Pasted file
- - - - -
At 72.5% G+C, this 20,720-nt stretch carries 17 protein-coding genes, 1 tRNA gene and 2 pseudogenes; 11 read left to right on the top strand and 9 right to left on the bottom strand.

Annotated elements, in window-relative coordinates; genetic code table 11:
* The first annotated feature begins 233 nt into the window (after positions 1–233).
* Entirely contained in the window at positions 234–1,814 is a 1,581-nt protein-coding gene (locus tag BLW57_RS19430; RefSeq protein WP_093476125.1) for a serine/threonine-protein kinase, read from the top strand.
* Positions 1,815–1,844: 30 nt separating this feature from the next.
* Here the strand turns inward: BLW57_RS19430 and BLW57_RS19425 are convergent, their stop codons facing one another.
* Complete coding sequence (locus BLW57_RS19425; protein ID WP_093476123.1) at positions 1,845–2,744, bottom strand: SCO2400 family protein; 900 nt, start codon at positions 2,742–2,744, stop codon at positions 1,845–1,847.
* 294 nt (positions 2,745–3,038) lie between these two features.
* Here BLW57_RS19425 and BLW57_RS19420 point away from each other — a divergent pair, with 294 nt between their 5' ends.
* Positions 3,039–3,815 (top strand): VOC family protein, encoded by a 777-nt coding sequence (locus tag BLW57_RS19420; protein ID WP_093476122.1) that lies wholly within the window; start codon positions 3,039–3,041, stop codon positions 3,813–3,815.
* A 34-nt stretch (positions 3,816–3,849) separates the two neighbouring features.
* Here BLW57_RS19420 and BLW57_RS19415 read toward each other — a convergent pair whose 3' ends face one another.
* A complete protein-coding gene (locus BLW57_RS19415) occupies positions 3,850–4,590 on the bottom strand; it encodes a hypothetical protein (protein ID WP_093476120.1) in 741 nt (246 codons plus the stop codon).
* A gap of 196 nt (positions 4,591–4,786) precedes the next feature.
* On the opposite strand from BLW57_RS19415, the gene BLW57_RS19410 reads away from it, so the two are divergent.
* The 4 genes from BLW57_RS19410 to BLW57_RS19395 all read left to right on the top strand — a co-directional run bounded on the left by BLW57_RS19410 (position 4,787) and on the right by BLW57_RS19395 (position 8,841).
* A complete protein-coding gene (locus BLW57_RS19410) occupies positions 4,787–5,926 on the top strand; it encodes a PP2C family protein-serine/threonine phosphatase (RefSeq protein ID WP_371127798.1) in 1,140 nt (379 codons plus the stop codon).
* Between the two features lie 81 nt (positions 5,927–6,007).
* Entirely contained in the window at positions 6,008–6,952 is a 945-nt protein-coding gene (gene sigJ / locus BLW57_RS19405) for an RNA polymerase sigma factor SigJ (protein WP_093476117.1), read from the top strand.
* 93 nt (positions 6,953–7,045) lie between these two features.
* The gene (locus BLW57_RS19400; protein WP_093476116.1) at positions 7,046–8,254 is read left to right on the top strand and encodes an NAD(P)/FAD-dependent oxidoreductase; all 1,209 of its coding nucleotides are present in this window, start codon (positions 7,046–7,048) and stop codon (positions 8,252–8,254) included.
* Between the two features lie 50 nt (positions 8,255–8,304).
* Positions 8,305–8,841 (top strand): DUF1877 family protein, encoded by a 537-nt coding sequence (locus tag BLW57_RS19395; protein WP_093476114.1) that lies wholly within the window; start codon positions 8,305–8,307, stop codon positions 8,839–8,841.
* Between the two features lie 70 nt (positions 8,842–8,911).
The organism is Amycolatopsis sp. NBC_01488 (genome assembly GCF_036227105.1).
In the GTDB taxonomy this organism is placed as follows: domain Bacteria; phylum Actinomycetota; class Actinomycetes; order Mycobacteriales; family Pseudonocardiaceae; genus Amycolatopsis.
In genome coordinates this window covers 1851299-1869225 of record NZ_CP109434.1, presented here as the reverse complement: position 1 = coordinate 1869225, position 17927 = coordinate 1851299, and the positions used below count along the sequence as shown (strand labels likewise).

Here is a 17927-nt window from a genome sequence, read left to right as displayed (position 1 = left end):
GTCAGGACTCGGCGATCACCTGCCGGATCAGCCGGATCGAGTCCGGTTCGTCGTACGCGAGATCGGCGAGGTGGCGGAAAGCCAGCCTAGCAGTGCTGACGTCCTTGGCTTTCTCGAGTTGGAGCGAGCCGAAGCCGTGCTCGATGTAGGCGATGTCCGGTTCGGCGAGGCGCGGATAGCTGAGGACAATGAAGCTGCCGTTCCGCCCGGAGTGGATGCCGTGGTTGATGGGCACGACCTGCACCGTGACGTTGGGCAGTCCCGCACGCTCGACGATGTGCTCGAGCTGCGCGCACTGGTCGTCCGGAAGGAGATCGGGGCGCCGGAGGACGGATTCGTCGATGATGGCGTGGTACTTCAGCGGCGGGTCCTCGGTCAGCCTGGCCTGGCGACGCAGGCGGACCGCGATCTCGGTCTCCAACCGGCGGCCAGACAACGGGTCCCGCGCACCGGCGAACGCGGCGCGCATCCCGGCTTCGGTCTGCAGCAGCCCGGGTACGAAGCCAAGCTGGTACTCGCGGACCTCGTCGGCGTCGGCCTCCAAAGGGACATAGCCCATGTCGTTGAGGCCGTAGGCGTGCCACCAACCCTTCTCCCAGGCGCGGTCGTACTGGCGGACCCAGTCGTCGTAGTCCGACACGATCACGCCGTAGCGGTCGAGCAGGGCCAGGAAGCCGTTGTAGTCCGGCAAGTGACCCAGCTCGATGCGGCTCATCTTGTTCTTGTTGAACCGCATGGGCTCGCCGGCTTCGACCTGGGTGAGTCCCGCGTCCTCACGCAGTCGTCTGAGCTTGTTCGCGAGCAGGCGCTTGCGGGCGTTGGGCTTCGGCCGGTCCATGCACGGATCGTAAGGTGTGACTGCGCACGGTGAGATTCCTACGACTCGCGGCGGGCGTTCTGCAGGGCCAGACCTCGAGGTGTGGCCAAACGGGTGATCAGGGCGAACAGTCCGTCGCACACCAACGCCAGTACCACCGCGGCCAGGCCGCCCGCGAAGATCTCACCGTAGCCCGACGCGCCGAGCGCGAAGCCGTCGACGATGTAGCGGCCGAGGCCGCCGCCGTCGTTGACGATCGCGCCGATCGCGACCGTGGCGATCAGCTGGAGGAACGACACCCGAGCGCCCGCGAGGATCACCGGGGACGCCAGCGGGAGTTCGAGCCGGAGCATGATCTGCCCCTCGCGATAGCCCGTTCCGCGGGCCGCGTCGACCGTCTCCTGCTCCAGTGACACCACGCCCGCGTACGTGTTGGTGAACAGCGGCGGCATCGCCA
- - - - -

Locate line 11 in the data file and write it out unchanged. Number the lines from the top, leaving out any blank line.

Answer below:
* A 34-nt stretch (positions 3,816–3,849) separates the two neighbouring features.